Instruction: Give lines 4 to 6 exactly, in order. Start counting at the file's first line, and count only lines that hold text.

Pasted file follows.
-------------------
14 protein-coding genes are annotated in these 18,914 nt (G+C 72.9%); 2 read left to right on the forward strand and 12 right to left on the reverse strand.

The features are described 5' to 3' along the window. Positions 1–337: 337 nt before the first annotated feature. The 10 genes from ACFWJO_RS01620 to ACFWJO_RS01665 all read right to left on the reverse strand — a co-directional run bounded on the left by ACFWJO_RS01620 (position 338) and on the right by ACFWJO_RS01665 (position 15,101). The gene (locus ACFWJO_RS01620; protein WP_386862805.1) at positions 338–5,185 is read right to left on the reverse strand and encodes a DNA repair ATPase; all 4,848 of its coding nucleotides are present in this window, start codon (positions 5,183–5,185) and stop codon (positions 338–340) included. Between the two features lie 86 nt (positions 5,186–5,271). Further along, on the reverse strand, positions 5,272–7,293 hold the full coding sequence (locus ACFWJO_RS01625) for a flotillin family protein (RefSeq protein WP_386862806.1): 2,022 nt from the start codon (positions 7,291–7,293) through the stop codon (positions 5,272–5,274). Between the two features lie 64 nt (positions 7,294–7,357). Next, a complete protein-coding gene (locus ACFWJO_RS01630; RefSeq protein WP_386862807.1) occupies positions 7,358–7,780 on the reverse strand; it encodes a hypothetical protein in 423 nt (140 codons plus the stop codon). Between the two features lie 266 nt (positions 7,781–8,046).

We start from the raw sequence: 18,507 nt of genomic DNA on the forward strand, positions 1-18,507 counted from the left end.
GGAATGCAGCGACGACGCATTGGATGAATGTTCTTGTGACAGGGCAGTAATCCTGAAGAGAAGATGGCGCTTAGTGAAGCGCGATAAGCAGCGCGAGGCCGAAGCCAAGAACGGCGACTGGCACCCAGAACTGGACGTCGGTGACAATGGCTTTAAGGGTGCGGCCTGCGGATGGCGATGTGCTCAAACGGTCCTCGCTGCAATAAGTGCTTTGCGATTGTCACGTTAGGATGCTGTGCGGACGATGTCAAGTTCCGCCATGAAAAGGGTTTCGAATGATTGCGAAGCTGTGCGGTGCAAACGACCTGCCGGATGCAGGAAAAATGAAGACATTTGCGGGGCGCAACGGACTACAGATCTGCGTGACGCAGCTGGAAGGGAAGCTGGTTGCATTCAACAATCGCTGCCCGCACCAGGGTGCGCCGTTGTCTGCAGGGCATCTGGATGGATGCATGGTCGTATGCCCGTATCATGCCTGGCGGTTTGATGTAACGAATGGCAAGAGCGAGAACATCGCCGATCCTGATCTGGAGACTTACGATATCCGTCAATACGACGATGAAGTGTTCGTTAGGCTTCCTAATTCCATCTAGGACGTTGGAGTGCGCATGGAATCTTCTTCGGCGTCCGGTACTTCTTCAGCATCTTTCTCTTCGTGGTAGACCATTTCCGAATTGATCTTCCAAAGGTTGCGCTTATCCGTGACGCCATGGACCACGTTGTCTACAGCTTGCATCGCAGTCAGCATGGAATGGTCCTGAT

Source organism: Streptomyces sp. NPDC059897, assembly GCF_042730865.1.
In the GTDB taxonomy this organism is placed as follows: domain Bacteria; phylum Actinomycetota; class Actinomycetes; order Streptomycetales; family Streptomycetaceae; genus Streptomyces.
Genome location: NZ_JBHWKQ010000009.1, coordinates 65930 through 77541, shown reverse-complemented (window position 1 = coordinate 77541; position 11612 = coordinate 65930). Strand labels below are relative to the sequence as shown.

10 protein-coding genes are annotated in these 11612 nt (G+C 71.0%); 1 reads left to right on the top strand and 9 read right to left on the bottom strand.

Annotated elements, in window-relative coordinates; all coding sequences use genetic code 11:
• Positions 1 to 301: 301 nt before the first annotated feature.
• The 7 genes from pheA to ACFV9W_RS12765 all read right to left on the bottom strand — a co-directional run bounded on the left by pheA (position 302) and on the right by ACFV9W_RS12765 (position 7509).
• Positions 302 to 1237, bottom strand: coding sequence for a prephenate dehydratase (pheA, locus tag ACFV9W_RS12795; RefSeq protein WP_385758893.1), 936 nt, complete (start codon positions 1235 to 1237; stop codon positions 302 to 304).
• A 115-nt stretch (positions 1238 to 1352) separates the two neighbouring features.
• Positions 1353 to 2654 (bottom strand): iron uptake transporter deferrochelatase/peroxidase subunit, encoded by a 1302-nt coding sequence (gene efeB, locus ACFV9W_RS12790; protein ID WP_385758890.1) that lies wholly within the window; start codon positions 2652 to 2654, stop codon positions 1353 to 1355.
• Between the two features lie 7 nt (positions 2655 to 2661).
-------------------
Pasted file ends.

GGAATGCAGCGACGACGCATTGGATGAATGTTCTTGTGACAGGGCAGTAATCCTGAAGAGAAGATGGCGCTTAGTGAAGCGCGATAAGCAGCGCGAGGCCGAAGCCAAGAACGGCGACTGGCACCCAGAACTGGACGTCGGTGACAATGGCTTTAAGGGTGCGGCCTGCGGATGGCGATGTGCTCAAACGGTCCTCGCTGCAATAAGTGCTTTGCGATTGTCACGTTAGGATGCTGTGCGGACGATGTCAAGTTCCGCCATGAAAAGGGTTTCGAATGATTGCGAAGCTGTGCGGTGCAAACGACCTGCCGGATGCAGGAAAAATGAAGACATTTGCGGGGCGCAACGGACTACAGATCTGCGTGACGCAGCTGGAAGGGAAGCTGGTTGCATTCAACAATCGCTGCCCGCACCAGGGTGCGCCGTTGTCTGCAGGGCATCTGGATGGATGCATGGTCGTATGCCCGTATCATGCCTGGCGGTTTGATGTAACGAATGGCAAGAGCGAGAACATCGCCGATCCTGATCTGGAGACTTACGATATCCGTCAATACGACGATGAAGTGTTCGTTAGGCTTCCTAATTCCATCTAGGACGTTGGAGTGCGCATGGAATCTTCTTCGGCGTCCGGTACTTCTTCAGCATCTTTCTCTTCGTGGTAGACCATTTCCGAATTGATCTTCCAAAGGTTGCGCTTATCCGTGACGCCATGGACCACGTTGTCTACAGCTTGCATCGCAGTCAGCATGGAATGGTCCTGAT

Source organism: Streptomyces sp. NPDC059897, assembly GCF_042730865.1.
In the GTDB taxonomy this organism is placed as follows: domain Bacteria; phylum Actinomycetota; class Actinomycetes; order Streptomycetales; family Streptomycetaceae; genus Streptomyces.